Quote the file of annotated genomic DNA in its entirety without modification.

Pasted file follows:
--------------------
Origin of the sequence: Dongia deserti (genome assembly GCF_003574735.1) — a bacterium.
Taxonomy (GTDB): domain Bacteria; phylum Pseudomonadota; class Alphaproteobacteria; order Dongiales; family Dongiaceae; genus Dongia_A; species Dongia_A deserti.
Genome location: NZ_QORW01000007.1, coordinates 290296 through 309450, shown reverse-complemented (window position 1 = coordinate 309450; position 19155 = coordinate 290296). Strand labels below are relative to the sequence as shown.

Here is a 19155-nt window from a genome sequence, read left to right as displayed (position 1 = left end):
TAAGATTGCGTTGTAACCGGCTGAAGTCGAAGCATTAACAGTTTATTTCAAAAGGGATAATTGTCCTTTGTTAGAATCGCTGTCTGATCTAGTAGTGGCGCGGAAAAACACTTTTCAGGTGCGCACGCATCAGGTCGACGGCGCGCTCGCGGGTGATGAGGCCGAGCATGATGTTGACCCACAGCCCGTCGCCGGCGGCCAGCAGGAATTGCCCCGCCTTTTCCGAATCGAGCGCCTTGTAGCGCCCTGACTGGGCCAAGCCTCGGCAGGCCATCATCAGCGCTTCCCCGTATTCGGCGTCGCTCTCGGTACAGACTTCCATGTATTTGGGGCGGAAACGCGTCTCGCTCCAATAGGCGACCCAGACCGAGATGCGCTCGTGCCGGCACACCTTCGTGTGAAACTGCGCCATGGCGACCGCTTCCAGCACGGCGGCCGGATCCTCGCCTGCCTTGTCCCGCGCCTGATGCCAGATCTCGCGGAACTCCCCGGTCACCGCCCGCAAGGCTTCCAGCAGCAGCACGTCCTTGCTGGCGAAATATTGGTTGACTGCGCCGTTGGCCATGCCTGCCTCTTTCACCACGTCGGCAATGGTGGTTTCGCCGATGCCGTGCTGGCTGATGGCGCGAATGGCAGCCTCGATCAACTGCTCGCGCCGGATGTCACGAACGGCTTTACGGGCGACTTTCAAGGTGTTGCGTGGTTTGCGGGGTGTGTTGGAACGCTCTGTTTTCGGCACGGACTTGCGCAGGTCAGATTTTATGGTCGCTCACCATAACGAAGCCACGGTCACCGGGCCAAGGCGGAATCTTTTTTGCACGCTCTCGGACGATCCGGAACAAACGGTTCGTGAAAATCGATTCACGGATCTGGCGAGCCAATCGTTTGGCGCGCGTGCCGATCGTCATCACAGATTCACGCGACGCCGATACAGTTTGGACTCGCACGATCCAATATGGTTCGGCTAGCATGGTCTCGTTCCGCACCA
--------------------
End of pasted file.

Origin of the sequence: Dongia deserti (genome assembly GCF_003574735.1) — a bacterium.
Taxonomy (GTDB): domain Bacteria; phylum Pseudomonadota; class Alphaproteobacteria; order Dongiales; family Dongiaceae; genus Dongia_A; species Dongia_A deserti.
Genome location: NZ_QORW01000007.1, coordinates 290296 through 309450, shown reverse-complemented (window position 1 = coordinate 309450; position 19155 = coordinate 290296). Strand labels below are relative to the sequence as shown.

Here is a 19155-nt window from a genome sequence, read left to right as displayed (position 1 = left end):
TAAGATTGCGTTGTAACCGGCTGAAGTCGAAGCATTAACAGTTTATTTCAAAAGGGATAATTGTCCTTTGTTAGAATCGCTGTCTGATCTAGTAGTGGCGCGGAAAAACACTTTTCAGGTGCGCACGCATCAGGTCGACGGCGCGCTCGCGGGTGATGAGGCCGAGCATGATGTTGACCCACAGCCCGTCGCCGGCGGCCAGCAGGAATTGCCCCGCCTTTTCCGAATCGAGCGCCTTGTAGCGCCCTGACTGGGCCAAGCCTCGGCAGGCCATCATCAGCGCTTCCCCGTATTCGGCGTCGCTCTCGGTACAGACTTCCATGTATTTGGGGCGGAAACGCGTCTCGCTCCAATAGGCGACCCAGACCGAGATGCGCTCGTGCCGGCACACCTTCGTGTGAAACTGCGCCATGGCGACCGCTTCCAGCACGGCGGCCGGATCCTCGCCTGCCTTGTCCCGCGCCTGATGCCAGATCTCGCGGAACTCCCCGGTCACCGCCCGCAAGGCTTCCAGCAGCAGCACGTCCTTGCTGGCGAAATATTGGTTGACTGCGCCGTTGGCCATGCCTGCCTCTTTCACCACGTCGGCAATGGTGGTTTCGCCGATGCCGTGCTGGCTGATGGCGCGAATGGCAGCCTCGATCAACTGCTCGCGCCGGATGTCACGAACGGCTTTACGGGCGACTTTCAAGGTGTTGCGTGGTTTGCGGGGTGTGTTGGAACGCTCTGTTTTCGGCACGGACTTGCGCAGGTCAGATTTTATGGTCGCTCACCATAACGAAGCCACGGTCACCGGGCCAAGGCGGAATCTTTTTTGCACGCTCTCGGACGATCCGGAACAAACGGTTCGTGAAAATCGATTCACGGATCTGGCGAGCCAATCGTTTGGCGCGCGTGCCGATCGTCATCACAGATTCACGCGACGCCGATACAGTTTGGACTCGCACGATCCAATATGGTTCGGCTAGCATGGTCTCGTTCCGCACCA